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In interviews with today's major figures in evolutionary biology--including Stephen Jay Gould, E. O. Wilson, Ernst Mayr, and John Maynard Smith--Ruse offers an unparalleled account of evolutionary theory, from popular books to museums to the most complex theorizing, at a time when its status as science is under greater scrutiny than ever before.

Philosophy Of Evolutionary Biology

Author: Stefan Linquist
Publisher: Routledge
ISBN: 135191135X
Size: 73.75 MB
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The impact of evolutionary theory on the philosophy of science has been no less profound than its impact on the science of biology itself. Advances in this theory provide a rich set of examples for thinking about the nature of scientific explanation and the structure of science. Many of the developments in our understanding of evolution resulted from contributions by both philosophers and biologists engaging over theoretical questions of mutual interest. This volume traces some of the most influential exchanges in this field over the last few decades. Focal topics include the nature of biological functions, adaptationism as an explanatory and methodological doctrine, the levels of selection debate, the concepts of fitness and drift, and the relationship of evolutionary to developmental biology.

The Adaptive Landscape In Evolutionary Biology

Author: Erik Svensson
Publisher: Oxford University Press
ISBN: 0199595372
Size: 15.17 MB
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The 'Adaptive Landscape' has been a central concept in population genetics and evolutionary biology since this powerful metaphor was first formulated in 1932. This volume brings together historians of science, philosophers, ecologists, and evolutionary biologists, to discuss the state of the art from several different perspectives.

Evolutionary Developmental Biology

Author: Brian K. Hall
Publisher: Springer Science & Business Media
ISBN: 9780412785900
Size: 66.86 MB
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Although evolutionary developmental biology is a new field, its origins lie in the last century; the search for connections between embryonic development (ontogeny) and evolutionary change (phylogeny) has been a long one. Evolutionary developmental biology is however more than just a fusion of the fields of developmental and evolutionary biology. It forges a unification of genomic, developmental, organismal, population and natural selection approaches to evolutionary change. It is concerned with how developmental processes evolve; how evolution produces novel structures, functions and behaviours; and how development, evolution and ecology are integrated to bring about and stabilize evolutionary change. The previous edition of this title, published in 1992, defined the terms and laid out the field for evolutionary developmental biology. This field is now one of the most active and fast growing within biology and this is reflected in this second edition, which is more than twice the length of the original and brought completely up to date. There are new chapters on major transitions in animal evolution, expanded coverage of comparative embryonic development and the inclusion of recent advances in genetics and molecular biology. The book is divided into eight parts which: place evolutionary developmental biology in the historical context of the search for relationships between development and evolution; detail the historical background leading to evolutionary embryology; explore embryos in development and embryos in evolution; discuss the relationship between embryos, evolution, environment and ecology; discuss the dilemma for homology of the fact that development evolves; deal with the importance of understanding how embryos measure time and place both through development and evolutionarily through heterochrony and heterotrophy; and set out the principles and processes that underlie evolutionary developmental biology. With over one hundred illustrations and photographs, extensive cross-referencing between chapters and boxes for ancillary material, this latest edition will be of immense interest to graduate and advanced undergraduate students in cell, developmental and molecular biology, and in zoology, evolution, ecology and entomology; in fact anyone with an interest in this new and increasingly important and interdisciplinary field which unifies biology.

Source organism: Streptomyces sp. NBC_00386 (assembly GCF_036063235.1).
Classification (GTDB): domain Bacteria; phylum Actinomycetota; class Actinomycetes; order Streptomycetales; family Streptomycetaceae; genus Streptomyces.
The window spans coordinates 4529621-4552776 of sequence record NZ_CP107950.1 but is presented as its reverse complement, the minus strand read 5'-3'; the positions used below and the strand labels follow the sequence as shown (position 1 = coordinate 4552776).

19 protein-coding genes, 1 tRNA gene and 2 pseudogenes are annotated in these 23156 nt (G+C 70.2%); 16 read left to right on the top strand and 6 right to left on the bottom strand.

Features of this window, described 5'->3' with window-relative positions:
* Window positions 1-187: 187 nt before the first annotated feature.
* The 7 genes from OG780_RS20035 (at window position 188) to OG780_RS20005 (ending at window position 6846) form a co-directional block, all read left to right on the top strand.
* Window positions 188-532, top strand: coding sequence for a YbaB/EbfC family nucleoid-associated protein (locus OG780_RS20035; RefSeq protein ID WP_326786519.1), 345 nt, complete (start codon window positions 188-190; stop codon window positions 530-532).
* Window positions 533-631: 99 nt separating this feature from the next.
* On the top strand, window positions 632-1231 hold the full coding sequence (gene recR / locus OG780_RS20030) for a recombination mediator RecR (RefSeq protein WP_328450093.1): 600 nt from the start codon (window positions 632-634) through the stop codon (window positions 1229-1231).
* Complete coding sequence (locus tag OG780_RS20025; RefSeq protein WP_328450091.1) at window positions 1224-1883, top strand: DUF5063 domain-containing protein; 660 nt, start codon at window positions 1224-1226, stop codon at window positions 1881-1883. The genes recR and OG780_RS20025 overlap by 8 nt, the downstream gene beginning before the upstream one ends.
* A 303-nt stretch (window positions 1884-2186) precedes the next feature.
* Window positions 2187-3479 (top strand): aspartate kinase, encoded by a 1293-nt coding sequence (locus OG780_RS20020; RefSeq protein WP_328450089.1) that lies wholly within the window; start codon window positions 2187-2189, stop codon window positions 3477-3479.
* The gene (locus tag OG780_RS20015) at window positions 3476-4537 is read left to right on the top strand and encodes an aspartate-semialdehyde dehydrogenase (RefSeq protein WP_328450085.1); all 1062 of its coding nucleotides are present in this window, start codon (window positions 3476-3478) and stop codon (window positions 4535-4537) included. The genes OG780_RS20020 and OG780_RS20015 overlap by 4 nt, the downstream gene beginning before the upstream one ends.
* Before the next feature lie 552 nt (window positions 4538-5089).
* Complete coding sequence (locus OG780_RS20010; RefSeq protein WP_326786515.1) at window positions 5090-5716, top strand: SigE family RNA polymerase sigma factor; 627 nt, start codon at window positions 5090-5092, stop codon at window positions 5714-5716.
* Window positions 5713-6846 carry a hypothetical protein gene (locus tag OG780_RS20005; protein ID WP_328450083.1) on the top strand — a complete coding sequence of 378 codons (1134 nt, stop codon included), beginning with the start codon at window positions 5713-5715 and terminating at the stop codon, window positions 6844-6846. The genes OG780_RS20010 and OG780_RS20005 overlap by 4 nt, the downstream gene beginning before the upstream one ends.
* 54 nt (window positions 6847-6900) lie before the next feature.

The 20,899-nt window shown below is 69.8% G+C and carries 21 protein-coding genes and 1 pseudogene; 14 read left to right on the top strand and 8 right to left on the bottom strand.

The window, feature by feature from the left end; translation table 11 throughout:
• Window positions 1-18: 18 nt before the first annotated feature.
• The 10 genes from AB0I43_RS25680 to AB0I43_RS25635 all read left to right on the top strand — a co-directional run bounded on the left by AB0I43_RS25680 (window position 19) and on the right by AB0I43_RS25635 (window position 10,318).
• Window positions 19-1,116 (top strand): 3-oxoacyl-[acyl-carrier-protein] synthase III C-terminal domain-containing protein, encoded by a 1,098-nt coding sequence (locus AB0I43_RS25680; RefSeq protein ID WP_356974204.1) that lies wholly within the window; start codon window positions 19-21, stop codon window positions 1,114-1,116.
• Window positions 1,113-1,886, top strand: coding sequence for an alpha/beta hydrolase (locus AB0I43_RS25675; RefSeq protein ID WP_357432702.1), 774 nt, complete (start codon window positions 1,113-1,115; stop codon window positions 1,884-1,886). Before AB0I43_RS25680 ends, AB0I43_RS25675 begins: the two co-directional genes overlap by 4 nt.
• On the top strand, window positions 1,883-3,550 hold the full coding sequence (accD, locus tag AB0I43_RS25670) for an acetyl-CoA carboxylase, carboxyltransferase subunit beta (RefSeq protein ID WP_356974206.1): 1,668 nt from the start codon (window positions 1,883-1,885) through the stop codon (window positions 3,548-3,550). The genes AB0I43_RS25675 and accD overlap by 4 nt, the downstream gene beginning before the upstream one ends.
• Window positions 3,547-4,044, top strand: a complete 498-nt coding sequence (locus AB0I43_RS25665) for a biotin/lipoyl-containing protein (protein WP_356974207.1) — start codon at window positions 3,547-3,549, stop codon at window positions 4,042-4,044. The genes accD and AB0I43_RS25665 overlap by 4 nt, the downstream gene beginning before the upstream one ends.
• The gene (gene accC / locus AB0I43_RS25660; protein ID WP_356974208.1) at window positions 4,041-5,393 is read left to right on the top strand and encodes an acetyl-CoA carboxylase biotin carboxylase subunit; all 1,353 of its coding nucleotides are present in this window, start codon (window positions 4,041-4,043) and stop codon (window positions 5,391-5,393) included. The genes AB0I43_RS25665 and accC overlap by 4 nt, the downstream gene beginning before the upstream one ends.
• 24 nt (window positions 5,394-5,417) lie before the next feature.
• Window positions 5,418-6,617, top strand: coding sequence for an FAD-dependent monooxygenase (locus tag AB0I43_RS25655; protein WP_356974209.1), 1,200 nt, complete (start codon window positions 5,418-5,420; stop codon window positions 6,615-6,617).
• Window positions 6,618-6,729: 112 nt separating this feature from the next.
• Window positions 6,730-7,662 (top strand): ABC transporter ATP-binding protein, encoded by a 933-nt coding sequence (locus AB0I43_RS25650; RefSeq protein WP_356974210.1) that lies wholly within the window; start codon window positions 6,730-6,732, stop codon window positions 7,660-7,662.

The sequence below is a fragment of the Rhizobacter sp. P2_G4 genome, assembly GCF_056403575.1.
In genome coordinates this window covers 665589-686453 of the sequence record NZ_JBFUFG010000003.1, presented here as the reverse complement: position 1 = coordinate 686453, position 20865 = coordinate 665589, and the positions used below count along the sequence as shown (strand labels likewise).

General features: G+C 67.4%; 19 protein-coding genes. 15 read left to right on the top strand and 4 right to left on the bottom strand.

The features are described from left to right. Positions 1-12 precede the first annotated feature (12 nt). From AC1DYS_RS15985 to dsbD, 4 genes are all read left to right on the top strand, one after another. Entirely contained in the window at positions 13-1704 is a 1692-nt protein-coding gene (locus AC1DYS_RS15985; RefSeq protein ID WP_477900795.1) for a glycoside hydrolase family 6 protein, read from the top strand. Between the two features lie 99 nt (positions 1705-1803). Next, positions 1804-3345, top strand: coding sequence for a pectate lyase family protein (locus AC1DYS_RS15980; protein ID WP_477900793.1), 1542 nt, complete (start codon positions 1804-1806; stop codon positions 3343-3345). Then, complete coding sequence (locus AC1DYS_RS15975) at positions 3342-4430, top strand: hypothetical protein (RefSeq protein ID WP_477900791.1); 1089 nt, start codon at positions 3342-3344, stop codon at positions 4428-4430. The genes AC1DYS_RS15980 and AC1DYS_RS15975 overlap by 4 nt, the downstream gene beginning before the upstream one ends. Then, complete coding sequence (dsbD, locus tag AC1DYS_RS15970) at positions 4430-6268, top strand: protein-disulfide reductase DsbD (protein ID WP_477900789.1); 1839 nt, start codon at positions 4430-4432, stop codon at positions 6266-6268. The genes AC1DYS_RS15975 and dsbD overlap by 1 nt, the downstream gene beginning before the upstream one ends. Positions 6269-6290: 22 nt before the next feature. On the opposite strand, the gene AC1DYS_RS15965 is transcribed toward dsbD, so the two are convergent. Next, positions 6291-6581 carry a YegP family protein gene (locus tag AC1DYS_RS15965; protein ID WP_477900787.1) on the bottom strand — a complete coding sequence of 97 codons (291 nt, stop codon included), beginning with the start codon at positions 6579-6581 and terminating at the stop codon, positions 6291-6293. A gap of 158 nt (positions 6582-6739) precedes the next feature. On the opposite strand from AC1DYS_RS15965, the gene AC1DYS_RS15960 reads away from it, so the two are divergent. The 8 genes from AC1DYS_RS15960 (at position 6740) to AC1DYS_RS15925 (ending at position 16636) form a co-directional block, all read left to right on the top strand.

Metaphysics And The Origin Of Species

Author: Michael T. Ghiselin
Publisher: SUNY Press
ISBN: 9780791434673
Size: 44.64 MB
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In explaining his individuality thesis, Michael T. Ghiselin provides extended discussions of such philosophical topics as definition, the reality of various kinds of groups, and how we classify traits and processes. He develops and applies the implications for general biology and other sciences and makes the case that a better understanding of species and of classification in general puts biologists and paleontologists in a much better position to understand nature in general, and such processes as extinction in particular.